Why: This action is mission critical, why did you use the product you used, and can you justify that in a court of law? When you listen to the regulators discuss those that violate the pesticide label or misuse the product, it all comes down to justifying why the applicator did what they chose to do. While the rules state you can put ants, termites, weeds, fungal disease, rodents, etc. as the target pest, the principals of IPM state you should properly identify the pest and call it by name on the record. When I see ants, termites, and weeds to name a few, I then look at what is being applied and wonder is this the right product for the job? Ants is one example of a nuisance pest that requires specialized insecticides to control them. When we conduct AgriLife Extension trainings we always stress the use of specific species. To continue with the ant example, on the application use record if you were using a fire ant bait product, I would expect to see the pest listed as fire ants, not just ants. The same would go for herbicide treatments, try to list the target weeds you are trying to control it just might aid in the future when a council or school board member asks a question.
How: Pesticide applications just don’t happen – someone has to make the actual application, so how was that done? Did you make a broadcast bait application using a Herd spreader? Did you use a fogger, crack and crevice, ready to use sprayer, how did you make the application of the chemical you listed on your service ticket? Again, if a lawyer was looking at your records and you were on the witness stand, can you defend the document they are looking at?
Most of don’t think we will ever have to defend the actions we take when we make a pesticide application, and yet the times they are changing, and this article is to remind everyone to stay the course.
Which leads to the changing of times – paper or digital?
The Texas Department of Agriculture does require all applicators to keep records, I have supplied the images of the agricultural use and structural use sample forms you can find on the TDA website. However, what has been asked of me numerous times, can we keep this information in an Excel spreadsheet (mostly non-commercial ask this question) or even the industry online or in the cloud. Until this past December I was a big supporter of all things digital, then I heard of one City (New Orleans) and one pest control company that was attacked using ransomware. Both entities lost EVERYTHING and had to start over. Because emails were compromised some digital accounts had to be scrubbed. What saved some was the belief of backing up data on a separate hard drive and putting that in a secure location. Because the other threat is fire and flood, if you lost the computer, is that data safe someplace else. Take this as a cautionary tale to ensure all of your records no matter what they are, are protected in the event of a natural disaster or corruption of the malicious type.
School IPM coordinators when it comes to maintaining your IPM records and you use a work order software that does not allow you to easily collect the application use details. You will need to keep the detail records as described above; however, you can take that detailed record and attach to your work order software for district wide recordkeeping. When I work with schools one-on-one, this is always a tricky area, as each district’s work order system is slightly different. However, the principles remain the same. Someone either created a “problem” or it’s a “preventative maintenance task”. You the technician are tasked with closing the work order. Here is the critical piece of the IPM program, when you stumble across a problem as you are working on the “work order” is it your responsibility to fix it (let’s use door sweep) or must you turn that over to another craft? This is where it’s extremely important to have an IPM team. All of the members of this team may not perform the day-to-day operations of pest management; but they do aid by ensuring that sanitation, cultural, and physical controls are maintained. So who’s responsibility is it to fix the door sweep, make sure that’s part of your program as well.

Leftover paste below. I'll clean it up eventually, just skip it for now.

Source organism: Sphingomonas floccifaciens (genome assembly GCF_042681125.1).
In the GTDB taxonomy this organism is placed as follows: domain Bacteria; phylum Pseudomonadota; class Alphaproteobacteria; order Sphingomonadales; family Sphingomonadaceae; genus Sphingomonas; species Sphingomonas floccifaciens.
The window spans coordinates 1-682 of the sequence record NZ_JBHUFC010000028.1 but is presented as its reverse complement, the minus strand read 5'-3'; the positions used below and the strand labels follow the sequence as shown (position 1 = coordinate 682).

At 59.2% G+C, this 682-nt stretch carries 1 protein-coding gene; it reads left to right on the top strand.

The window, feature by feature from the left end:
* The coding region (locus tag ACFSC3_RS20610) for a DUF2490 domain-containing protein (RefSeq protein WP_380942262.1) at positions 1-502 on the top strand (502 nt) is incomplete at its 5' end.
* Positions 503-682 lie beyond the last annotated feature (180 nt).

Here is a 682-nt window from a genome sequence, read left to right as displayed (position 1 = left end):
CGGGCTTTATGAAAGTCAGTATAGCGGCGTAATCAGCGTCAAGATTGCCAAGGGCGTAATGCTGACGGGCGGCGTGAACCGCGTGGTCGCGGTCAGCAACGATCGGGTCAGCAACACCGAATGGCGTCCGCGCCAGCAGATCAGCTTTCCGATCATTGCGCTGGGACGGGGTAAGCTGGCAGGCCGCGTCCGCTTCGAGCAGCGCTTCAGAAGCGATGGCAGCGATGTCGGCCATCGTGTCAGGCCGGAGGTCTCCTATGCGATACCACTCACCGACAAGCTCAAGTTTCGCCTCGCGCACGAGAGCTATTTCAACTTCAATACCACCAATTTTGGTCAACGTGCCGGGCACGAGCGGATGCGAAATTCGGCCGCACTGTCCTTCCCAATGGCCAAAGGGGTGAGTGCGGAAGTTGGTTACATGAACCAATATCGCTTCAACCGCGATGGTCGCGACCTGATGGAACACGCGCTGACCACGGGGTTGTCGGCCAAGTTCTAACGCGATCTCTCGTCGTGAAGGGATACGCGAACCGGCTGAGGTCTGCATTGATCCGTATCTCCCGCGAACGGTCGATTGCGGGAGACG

Indoors versus Outdoors tips to remember
Indoors: Posting or prenotification of what and when you plan to make an application has been in TX law since the mid 1980s. The 48-hour notice was not meant to be a burden on the pest control industry, it was designed to allow the public to know when a chemical might be applied. Posting this sign in areas of common access is all that is required by the Dept. of Ag. Check out this newsletter story for more on posting
Outdoors: Currently the only group who needs to post every time a pesticide application is made outdoors is public schools. The School IPM rules require that students are not present or not expected to be present within ten (10) feet of application site. The treated area must be clearly posted at all entry points with a sign, or secured using a locking device, a fence or other practical barrier such as commercially available barrier caution tape, or periodically monitored to keep students out of the treated area until the allowed reentry time. While this is for public schools, again I have seen cities and municipalities adopt similar ordinances as way to protect the citizens of their community, so know your local rules.
All applicators need to be aware of wind direction, velocity, and outdoor temp. When you listen to the notice of violation reports especially when an herbicide has been involved this one always comes up. Everyone who is making an application is required to follow the label on the product and TDA rules. Does the label require a buffer zone? Which way is the wind blowing and how fast, can the product you are using be carried on a breeze that lands on the neighbor’s property and damages one of their plants? Know your label, where your PPE and document everything you need to be complaint and answer the public questions when the time presents itself.
Remember as the licensed applicator you are responsible for your actions, yes, your supervisor can direct your applications as well. But if you are unsure, remember read the label first and if you need help AgriLife Extension and the Department of Agriculture or other agencies can assist you.